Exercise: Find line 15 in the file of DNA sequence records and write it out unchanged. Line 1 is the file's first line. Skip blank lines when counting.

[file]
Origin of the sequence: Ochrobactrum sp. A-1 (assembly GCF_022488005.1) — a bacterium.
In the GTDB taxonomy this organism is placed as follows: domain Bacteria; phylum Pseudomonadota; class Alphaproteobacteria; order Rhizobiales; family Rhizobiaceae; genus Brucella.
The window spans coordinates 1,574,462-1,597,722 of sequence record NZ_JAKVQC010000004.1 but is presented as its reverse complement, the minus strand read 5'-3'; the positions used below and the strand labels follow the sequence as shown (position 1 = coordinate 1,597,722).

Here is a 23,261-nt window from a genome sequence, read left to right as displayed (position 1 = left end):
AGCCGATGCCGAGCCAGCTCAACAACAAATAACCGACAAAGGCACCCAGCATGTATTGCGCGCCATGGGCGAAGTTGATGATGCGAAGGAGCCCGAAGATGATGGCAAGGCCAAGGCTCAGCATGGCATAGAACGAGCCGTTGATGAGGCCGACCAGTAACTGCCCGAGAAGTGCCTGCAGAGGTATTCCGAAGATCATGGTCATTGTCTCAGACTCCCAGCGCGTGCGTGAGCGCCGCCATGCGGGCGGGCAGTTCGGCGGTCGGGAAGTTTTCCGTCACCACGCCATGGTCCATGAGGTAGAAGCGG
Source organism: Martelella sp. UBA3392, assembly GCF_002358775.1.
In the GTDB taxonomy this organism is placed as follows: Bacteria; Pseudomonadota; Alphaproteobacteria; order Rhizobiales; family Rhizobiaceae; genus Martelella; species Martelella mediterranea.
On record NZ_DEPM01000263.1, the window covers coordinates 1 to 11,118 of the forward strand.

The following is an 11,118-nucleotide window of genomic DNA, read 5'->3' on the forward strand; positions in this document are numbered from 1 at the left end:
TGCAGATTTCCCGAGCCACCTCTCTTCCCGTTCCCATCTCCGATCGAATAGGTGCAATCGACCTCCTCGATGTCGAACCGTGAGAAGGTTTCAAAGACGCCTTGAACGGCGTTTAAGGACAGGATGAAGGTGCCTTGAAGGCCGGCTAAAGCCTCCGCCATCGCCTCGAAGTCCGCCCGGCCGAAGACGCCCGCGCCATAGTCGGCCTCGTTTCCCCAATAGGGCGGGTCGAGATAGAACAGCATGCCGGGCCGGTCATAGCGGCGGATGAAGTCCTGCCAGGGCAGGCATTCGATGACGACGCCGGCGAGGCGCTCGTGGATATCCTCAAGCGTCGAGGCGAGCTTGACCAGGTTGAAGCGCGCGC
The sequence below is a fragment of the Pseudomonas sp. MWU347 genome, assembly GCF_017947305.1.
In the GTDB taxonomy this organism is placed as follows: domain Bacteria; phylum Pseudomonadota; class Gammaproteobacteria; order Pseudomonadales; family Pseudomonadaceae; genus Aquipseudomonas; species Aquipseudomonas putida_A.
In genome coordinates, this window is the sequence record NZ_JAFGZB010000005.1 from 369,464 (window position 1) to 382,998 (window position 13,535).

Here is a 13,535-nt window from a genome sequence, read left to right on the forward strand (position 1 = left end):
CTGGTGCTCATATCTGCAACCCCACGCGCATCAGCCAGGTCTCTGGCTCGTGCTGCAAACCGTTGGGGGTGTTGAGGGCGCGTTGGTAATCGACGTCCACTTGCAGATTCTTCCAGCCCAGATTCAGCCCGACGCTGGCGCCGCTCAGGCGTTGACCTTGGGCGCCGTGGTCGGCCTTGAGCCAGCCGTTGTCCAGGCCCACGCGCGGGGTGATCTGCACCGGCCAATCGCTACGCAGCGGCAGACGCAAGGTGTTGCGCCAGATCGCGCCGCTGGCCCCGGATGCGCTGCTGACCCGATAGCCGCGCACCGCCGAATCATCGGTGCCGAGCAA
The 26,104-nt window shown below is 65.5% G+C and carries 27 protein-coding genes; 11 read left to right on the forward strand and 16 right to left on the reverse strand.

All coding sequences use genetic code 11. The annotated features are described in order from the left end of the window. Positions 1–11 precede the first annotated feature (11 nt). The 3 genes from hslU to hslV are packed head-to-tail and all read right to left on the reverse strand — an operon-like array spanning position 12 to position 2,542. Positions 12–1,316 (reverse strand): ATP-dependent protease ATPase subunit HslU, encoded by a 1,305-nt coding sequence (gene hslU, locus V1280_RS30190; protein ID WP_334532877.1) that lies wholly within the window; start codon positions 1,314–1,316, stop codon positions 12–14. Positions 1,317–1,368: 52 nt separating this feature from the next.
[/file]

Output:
CTGGTGCTCATATCTGCAACCCCACGCGCATCAGCCAGGTCTCTGGCTCGTGCTGCAAACCGTTGGGGGTGTTGAGGGCGCGTTGGTAATCGACGTCCACTTGCAGATTCTTCCAGCCCAGATTCAGCCCGACGCTGGCGCCGCTCAGGCGTTGACCTTGGGCGCCGTGGTCGGCCTTGAGCCAGCCGTTGTCCAGGCCCACGCGCGGGGTGATCTGCACCGGCCAATCGCTACGCAGCGGCAGACGCAAGGTGTTGCGCCAGATCGCGCCGCTGGCCCCGGATGCGCTGCTGACCCGATAGCCGCGCACCGCCGAATCATCGGTGCCGAGCAA